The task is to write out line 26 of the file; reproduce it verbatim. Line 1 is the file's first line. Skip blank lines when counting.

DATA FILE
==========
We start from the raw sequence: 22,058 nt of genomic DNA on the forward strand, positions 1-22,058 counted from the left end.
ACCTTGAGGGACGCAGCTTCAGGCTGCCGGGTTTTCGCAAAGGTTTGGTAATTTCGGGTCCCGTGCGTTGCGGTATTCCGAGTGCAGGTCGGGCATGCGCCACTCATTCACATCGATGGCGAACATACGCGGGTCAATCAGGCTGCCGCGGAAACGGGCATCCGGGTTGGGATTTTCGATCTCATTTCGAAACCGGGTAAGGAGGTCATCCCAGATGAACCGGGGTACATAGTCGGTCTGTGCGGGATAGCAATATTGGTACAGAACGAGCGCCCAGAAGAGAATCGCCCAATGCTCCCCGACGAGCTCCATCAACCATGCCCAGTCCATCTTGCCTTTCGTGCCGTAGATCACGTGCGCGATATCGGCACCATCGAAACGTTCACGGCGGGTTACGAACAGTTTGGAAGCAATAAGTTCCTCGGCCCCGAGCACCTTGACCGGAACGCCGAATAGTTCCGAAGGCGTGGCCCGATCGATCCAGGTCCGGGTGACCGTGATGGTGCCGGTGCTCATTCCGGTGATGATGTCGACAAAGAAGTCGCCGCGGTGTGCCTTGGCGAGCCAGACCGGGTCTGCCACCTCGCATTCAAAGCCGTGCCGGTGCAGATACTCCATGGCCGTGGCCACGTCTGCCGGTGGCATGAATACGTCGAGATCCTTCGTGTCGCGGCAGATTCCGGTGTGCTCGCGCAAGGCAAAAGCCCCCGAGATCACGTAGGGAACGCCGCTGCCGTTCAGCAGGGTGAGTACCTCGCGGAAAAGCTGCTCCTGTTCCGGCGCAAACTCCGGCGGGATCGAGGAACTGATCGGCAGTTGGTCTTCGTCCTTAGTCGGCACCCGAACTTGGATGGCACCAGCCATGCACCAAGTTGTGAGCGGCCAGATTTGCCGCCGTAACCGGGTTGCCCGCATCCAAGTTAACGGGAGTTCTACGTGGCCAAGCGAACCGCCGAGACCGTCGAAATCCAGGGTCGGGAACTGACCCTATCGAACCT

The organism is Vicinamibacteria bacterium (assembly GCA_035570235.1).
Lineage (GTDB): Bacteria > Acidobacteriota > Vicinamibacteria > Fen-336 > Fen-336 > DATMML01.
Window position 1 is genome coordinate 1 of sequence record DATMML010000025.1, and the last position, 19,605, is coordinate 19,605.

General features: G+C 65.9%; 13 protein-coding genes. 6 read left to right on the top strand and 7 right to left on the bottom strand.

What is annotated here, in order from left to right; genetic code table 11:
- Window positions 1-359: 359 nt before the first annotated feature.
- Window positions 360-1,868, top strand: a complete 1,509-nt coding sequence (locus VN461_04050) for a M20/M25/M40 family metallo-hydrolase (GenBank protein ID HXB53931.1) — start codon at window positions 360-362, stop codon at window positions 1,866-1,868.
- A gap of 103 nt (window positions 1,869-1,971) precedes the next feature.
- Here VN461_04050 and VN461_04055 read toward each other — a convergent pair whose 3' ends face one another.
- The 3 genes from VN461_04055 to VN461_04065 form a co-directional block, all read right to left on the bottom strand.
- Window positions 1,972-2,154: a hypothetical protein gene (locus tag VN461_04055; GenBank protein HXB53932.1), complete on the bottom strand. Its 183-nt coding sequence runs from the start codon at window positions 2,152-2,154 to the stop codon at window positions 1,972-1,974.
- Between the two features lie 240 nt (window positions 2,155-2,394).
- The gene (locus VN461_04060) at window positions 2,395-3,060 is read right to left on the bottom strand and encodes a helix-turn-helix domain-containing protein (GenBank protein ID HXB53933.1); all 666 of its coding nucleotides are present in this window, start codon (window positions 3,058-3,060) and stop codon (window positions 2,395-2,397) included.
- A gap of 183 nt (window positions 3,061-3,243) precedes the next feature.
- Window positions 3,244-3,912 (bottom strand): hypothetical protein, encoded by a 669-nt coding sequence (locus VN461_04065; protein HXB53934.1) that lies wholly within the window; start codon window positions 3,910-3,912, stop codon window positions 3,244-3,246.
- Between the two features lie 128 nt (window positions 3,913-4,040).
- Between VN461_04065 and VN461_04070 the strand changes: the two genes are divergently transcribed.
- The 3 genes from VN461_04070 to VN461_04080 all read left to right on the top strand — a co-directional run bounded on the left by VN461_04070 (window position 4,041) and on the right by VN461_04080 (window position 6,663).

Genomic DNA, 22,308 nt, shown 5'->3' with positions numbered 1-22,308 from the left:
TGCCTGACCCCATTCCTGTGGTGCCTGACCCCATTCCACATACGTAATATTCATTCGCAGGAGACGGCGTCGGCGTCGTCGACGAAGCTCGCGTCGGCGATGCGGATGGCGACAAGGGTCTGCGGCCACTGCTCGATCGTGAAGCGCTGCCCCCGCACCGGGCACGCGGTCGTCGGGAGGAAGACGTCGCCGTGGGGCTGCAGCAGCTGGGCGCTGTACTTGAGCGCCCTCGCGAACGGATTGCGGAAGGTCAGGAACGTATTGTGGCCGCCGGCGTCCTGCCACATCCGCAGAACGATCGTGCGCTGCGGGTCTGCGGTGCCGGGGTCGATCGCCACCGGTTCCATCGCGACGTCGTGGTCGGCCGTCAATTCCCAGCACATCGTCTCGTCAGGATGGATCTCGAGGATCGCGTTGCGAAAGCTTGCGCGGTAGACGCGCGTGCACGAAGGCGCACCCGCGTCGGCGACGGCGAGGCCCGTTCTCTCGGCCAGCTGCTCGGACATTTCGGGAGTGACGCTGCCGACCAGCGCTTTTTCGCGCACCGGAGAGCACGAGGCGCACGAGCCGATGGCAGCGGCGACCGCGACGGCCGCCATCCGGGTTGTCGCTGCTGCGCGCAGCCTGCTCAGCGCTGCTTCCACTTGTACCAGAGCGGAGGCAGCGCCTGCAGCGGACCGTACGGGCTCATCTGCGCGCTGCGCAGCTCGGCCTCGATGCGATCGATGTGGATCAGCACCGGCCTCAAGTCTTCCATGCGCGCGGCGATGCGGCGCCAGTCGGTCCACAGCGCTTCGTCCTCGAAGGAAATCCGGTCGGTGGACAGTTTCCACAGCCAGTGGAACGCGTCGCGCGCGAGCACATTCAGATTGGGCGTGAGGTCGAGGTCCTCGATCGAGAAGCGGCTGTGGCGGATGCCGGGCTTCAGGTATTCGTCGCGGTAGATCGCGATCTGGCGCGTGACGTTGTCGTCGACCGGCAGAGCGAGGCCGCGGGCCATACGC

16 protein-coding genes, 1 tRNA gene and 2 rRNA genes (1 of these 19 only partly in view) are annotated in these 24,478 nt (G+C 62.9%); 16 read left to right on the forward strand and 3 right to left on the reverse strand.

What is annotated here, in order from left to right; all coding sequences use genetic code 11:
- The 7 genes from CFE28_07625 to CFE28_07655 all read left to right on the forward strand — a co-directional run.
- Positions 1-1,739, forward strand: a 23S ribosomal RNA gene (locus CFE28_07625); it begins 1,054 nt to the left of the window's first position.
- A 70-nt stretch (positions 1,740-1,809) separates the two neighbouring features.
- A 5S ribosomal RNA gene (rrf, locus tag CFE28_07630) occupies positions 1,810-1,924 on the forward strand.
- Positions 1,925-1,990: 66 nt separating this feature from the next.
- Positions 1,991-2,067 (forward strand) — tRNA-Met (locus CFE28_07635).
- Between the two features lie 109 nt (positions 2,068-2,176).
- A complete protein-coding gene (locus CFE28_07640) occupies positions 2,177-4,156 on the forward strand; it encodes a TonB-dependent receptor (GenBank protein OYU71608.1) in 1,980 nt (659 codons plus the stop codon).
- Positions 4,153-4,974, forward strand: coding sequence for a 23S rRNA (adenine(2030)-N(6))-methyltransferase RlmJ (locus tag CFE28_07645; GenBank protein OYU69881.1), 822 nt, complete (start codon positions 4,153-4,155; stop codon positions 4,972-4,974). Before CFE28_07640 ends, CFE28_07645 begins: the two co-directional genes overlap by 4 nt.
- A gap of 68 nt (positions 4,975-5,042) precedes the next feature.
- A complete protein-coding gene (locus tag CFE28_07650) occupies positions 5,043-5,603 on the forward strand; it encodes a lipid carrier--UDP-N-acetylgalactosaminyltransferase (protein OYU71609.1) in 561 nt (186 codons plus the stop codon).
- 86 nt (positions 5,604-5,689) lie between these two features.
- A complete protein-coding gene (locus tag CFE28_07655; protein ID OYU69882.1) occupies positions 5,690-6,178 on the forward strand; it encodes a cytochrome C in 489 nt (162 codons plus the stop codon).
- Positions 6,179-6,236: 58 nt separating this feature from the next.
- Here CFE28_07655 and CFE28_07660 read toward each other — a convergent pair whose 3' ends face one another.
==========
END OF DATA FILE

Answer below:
- Positions 1-1,739, forward strand: a 23S ribosomal RNA gene (locus CFE28_07625); it begins 1,054 nt to the left of the window's first position.